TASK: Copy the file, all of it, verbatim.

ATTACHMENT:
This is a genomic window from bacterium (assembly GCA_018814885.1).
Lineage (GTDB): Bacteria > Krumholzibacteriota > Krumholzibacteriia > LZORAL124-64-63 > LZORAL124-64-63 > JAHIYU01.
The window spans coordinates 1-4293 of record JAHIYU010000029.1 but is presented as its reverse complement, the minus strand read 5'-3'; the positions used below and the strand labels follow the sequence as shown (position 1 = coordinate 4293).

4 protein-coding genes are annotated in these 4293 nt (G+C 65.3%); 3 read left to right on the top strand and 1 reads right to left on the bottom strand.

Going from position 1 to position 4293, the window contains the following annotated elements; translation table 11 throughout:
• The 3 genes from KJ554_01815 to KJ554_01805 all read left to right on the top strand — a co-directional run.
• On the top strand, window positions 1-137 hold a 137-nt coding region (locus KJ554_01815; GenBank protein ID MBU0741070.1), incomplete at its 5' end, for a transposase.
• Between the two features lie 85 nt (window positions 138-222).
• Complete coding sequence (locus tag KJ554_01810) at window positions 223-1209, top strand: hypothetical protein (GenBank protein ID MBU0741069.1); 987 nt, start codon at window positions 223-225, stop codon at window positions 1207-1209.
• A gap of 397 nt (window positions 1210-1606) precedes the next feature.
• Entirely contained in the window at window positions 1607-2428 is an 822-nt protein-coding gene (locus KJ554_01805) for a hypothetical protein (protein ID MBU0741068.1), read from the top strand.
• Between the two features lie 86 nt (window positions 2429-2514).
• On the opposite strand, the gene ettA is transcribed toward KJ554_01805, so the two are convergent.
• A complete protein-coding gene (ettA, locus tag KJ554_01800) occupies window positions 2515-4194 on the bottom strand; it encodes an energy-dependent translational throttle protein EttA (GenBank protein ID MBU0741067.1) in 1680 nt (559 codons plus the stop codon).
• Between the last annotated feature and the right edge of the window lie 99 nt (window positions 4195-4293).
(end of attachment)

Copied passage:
This is a genomic window from bacterium (assembly GCA_018814885.1).
Lineage (GTDB): Bacteria > Krumholzibacteriota > Krumholzibacteriia > LZORAL124-64-63 > LZORAL124-64-63 > JAHIYU01.
The window spans coordinates 1-4293 of record JAHIYU010000029.1 but is presented as its reverse complement, the minus strand read 5'-3'; the positions used below and the strand labels follow the sequence as shown (position 1 = coordinate 4293).

4 protein-coding genes are annotated in these 4293 nt (G+C 65.3%); 3 read left to right on the top strand and 1 reads right to left on the bottom strand.

Going from position 1 to position 4293, the window contains the following annotated elements; translation table 11 throughout:
• The 3 genes from KJ554_01815 to KJ554_01805 all read left to right on the top strand — a co-directional run.
• On the top strand, window positions 1-137 hold a 137-nt coding region (locus KJ554_01815; GenBank protein ID MBU0741070.1), incomplete at its 5' end, for a transposase.
• Between the two features lie 85 nt (window positions 138-222).
• Complete coding sequence (locus tag KJ554_01810) at window positions 223-1209, top strand: hypothetical protein (GenBank protein ID MBU0741069.1); 987 nt, start codon at window positions 223-225, stop codon at window positions 1207-1209.
• A gap of 397 nt (window positions 1210-1606) precedes the next feature.
• Entirely contained in the window at window positions 1607-2428 is an 822-nt protein-coding gene (locus KJ554_01805) for a hypothetical protein (protein ID MBU0741068.1), read from the top strand.
• Between the two features lie 86 nt (window positions 2429-2514).
• On the opposite strand, the gene ettA is transcribed toward KJ554_01805, so the two are convergent.
• A complete protein-coding gene (ettA, locus tag KJ554_01800) occupies window positions 2515-4194 on the bottom strand; it encodes an energy-dependent translational throttle protein EttA (GenBank protein ID MBU0741067.1) in 1680 nt (559 codons plus the stop codon).
• Between the last annotated feature and the right edge of the window lie 99 nt (window positions 4195-4293).